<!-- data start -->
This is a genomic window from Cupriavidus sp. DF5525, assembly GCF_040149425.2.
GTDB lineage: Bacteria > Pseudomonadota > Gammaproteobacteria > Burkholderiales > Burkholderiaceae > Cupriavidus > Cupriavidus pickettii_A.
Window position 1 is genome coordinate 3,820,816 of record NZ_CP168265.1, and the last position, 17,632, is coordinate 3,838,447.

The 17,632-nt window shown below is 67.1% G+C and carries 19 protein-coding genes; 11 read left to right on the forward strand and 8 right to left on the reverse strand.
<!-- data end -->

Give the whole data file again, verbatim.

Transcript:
This is a genomic window from Cupriavidus sp. DF5525, assembly GCF_040149425.2.
GTDB lineage: Bacteria > Pseudomonadota > Gammaproteobacteria > Burkholderiales > Burkholderiaceae > Cupriavidus > Cupriavidus pickettii_A.
Window position 1 is genome coordinate 3,820,816 of record NZ_CP168265.1, and the last position, 17,632, is coordinate 3,838,447.

The 17,632-nt window shown below is 67.1% G+C and carries 19 protein-coding genes; 11 read left to right on the forward strand and 8 right to left on the reverse strand.